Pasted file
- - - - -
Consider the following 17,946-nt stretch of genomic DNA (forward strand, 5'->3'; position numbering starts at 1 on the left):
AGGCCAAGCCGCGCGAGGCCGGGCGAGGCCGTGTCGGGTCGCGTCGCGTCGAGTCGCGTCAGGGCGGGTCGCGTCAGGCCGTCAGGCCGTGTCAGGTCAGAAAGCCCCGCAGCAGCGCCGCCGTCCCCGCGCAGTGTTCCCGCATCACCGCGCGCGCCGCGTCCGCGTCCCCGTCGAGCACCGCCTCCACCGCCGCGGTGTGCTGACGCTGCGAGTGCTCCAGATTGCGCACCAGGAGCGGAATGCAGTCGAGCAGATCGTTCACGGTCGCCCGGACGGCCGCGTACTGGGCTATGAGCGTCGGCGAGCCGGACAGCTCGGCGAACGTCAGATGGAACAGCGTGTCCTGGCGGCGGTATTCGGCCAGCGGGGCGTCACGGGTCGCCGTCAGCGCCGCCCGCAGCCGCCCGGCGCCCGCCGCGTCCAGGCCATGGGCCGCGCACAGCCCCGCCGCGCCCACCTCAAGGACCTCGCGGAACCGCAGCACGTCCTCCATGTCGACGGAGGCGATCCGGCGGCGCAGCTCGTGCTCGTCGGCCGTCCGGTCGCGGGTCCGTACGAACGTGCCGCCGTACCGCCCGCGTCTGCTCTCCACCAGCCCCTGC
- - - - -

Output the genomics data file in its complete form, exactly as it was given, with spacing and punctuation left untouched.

Consider the following 17,946-nt stretch of genomic DNA (forward strand, 5'->3'; position numbering starts at 1 on the left):
AGGCCAAGCCGCGCGAGGCCGGGCGAGGCCGTGTCGGGTCGCGTCGCGTCGAGTCGCGTCAGGGCGGGTCGCGTCAGGCCGTCAGGCCGTGTCAGGTCAGAAAGCCCCGCAGCAGCGCCGCCGTCCCCGCGCAGTGTTCCCGCATCACCGCGCGCGCCGCGTCCGCGTCCCCGTCGAGCACCGCCTCCACCGCCGCGGTGTGCTGACGCTGCGAGTGCTCCAGATTGCGCACCAGGAGCGGAATGCAGTCGAGCAGATCGTTCACGGTCGCCCGGACGGCCGCGTACTGGGCTATGAGCGTCGGCGAGCCGGACAGCTCGGCGAACGTCAGATGGAACAGCGTGTCCTGGCGGCGGTATTCGGCCAGCGGGGCGTCACGGGTCGCCGTCAGCGCCGCCCGCAGCCGCCCGGCGCCCGCCGCGTCCAGGCCATGGGCCGCGCACAGCCCCGCCGCGCCCACCTCAAGGACCTCGCGGAACCGCAGCACGTCCTCCATGTCGACGGAGGCGATCCGGCGGCGCAGCTCGTGCTCGTCGGCCGTCCGGTCGCGGGTCCGTACGAACGTGCCGCCGTACCGCCCGCGTCTGCTCTCCACCAGCCCCTGC